You will never save enough energy with automotive bulbs to pay for them, however, you may go through few enough bulbs to pay for them.
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Old February 9th, 2017, 16:49   #33
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I have to call fake news on this one.
Damn......Do you just like to argue? Ha Ha Ha
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Old February 9th, 2017, 17:40   #34
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Quote:
Originally Posted by eddieleephd View Post
Do you have kids? Yes the lights stay on 90% of the time no matter what you do!

I am a sustainability professional and it is not BS.
If you change from CFL's the difference will not be this dramatic.
However, CFL's use 70% less energy than incandescent's and LED's use 85% less than incandescent's.
The greatest difference in the long run between LED and CFL's are the lifetime of the bulb.
Another great thing about LED bulbs is spectrum availability. Use daylight spectrum and you will see true color!

My bulbs by the way are 4 years old or so.
I recommend getting them at the hardware store when the power company is doing their mandatory subsidization. I got my bulbs for around $3 each Regular $7-$9.

I am all for going to DC lighting throughout the house.
Both CFL's and LED's can operate on DC more efficiently than AC.
This would create an even greater reduction in energy consumption due to lack of conversion, or more correctly stated rectification.

So far as Automotive bulbs goes the design of the vehicle limits greatly the benefit to using LED.
For our VW's, LED headlights are not compatible with the bulb housing.
LED bulbs are only really viable in sockets inside the vehicle and exterior for markers, backup lights (which correct ones would be great), and the license plate lamp.

Power consumption will not be that greatly reduced and the main benefits would be greater illumination and a longer lifetime if you get good quality bulbs.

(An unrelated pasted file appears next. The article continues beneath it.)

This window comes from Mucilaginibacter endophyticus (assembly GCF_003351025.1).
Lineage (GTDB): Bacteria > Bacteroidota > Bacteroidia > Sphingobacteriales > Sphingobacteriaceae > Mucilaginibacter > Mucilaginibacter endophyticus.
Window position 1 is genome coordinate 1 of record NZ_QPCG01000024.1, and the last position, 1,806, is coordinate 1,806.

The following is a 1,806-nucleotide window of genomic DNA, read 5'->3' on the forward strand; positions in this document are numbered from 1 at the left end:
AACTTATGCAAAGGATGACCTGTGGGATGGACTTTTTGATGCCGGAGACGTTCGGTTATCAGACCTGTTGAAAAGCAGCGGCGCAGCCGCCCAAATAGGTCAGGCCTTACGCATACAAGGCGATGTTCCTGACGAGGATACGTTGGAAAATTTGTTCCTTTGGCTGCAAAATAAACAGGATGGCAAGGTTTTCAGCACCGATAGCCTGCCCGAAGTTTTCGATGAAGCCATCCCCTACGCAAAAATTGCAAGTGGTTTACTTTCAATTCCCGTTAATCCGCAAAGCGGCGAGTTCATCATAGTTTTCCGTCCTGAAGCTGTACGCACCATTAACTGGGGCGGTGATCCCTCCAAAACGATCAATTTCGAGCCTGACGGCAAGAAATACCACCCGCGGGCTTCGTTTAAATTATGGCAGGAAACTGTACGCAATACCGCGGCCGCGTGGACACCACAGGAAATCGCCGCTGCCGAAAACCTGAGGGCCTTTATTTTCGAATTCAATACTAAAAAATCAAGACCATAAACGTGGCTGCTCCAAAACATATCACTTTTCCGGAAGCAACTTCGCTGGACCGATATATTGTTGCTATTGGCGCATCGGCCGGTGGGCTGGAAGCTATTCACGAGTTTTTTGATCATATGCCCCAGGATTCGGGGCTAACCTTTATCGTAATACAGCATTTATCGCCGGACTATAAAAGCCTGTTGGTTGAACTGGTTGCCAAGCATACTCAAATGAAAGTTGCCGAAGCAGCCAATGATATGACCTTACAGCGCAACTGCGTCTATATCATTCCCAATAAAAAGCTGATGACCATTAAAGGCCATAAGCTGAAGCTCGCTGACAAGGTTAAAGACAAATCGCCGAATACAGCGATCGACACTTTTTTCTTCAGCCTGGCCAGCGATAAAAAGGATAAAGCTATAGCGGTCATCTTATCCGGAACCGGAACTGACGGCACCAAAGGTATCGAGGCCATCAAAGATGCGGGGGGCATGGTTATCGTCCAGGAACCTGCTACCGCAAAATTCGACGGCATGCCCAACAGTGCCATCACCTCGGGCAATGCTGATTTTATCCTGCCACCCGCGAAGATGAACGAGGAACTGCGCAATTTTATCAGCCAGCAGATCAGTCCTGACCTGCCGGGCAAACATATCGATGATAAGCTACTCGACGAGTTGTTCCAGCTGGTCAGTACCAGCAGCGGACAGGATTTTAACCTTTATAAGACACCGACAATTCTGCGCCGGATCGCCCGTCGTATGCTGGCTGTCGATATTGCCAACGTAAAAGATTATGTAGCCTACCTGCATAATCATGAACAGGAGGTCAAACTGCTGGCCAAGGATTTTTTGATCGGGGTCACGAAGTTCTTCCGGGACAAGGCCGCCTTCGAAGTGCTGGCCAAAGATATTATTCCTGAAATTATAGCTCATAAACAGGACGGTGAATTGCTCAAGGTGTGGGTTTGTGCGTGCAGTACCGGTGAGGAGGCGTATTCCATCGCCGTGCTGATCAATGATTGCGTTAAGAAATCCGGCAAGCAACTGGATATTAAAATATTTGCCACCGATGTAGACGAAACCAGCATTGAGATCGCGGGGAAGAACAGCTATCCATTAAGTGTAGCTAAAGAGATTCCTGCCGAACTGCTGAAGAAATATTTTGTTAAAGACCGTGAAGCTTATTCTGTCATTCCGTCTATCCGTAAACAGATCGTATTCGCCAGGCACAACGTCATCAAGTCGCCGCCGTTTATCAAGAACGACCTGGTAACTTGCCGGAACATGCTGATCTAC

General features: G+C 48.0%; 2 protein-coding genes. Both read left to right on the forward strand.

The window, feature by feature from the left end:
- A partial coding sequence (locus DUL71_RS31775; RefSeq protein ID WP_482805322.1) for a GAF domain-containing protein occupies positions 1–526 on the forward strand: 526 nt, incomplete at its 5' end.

Just as with any other part on our cars, CHEAP is WORTHLESS!

Use Quality LED bulbs in the right spot and never replace them.
You can use LED with resistors built in if they are quality and they will not negatively affect the experience of driving, however, longer life is the sole benefit!

You will never save enough energy with automotive bulbs to pay for them, however, you may go through few enough bulbs to pay for them.
Cheaper at costco, got 100s for 1.79, 60s for 1.65
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Old February 9th, 2017, 19:39   #35
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Damn......Do you just like to argue? Ha Ha Ha
Lol.
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Old February 10th, 2017, 05:29   #36
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Another great thing about LED bulbs is spectrum availability. Use daylight spectrum and you will see true color!
Don't conflate color temperature and color rendering index. To see true color, you need high CRI. Color temperature is just the tone of the light (warm/cool). Most of the "daylight" LEDs and CFLs you find in places like Home Depot and Lowe's are only ~80 CRI.

There are some daylight spectrum lamps that mimic actual daylight (about 5000K and 98 CRI), but they're pretty expensive and not available at your local hardware store.

You also don't want lights that are too blue/cool at night, as blue light slows natural melatonin production and screws up the body's circadian rhythm.

</offtopic>
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Old February 16th, 2017, 13:11   #37